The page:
20 Questions with Maria Matthews

Today we sit down with Irish author Maria Matthews. She shares with us her unique perspective on writing, her inspiration and a bit about her work.

Please enjoy this edition of 20 Questions.

1 nice picture of maria49856

Q1) When did you first realize you wanted to be a writer?

While I was in Secondary School, about the age of 15 but I didn’t have the confidence to follow the dream then.

Q2) How long does it typically take you to write a book?

I have done the nanowrimo challenge and succeeded each time. But the research and development of the idea takes place before I sit to write the idea down. Truthfully approximately three months to write a novel.

Q3) What is your work schedule like when you’re writing?

I write as often as I can. However when I have an idea that I am working on I write before going to work, and write in the evenings on my return. I blot out all housework until the first draft is completed. My logic decrees that I spent enough time chasing dust bunnies from the house when my children were young, so now I should put my passions first and housework last.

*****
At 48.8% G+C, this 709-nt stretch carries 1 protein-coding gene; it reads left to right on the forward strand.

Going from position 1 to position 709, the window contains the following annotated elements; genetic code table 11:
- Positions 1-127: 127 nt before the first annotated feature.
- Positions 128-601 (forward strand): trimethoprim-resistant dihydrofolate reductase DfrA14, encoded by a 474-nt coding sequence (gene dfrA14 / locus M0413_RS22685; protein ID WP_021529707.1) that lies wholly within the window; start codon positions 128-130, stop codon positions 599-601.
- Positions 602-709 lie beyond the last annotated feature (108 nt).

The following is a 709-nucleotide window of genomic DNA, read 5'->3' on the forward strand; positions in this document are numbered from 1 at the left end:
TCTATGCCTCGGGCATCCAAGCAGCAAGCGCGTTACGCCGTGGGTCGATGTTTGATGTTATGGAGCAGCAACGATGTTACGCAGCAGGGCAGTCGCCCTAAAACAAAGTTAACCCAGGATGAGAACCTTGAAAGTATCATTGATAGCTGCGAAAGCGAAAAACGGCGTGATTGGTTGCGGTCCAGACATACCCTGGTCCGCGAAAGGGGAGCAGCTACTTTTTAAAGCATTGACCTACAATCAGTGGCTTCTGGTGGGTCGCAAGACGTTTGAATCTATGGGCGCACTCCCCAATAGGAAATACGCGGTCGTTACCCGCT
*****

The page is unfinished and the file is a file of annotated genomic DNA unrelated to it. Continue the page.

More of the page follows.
Q4) What would you say is your interesting writing quirk?

I love writing with Bob (Norwegian Elkhound) at my feet. His soft snoring and his warm body at my feet keeps me writing for hours at a time.

Q5) How are your books published? (traditional, indie, etc.)

My first adults book was accomplished during the nanowrimo challenge,  I self published it. I learnt a lot about editing with this book. My children’s book was accomplished thanks to an assisted publishing house: Emu Ink

Q6) Where do you get your ideas for your books?

From conversations I overhear, from stray random thoughts that pop into my head and the actual process begins when I apply that favorite line of all editors and teachers, what if?

Q7) If you don’t mind sharing, when did you write your first book and how old were you?

My first self published book was written four years ago when I was fifty three, though in the previous three years I completed three books but they remain in need of editing and attention. My childrens book was written at fifty five years of age. Before that I had short stories published.

Q8) What do you like to do when you’re not writing?

I love reading, and gardening. I am passionate about dogs, keeping fit, and I volunteer with a local rescue and recovery group.

Q9) What is your favorite book?

My favorite children’s book is The Twits by R. Dahl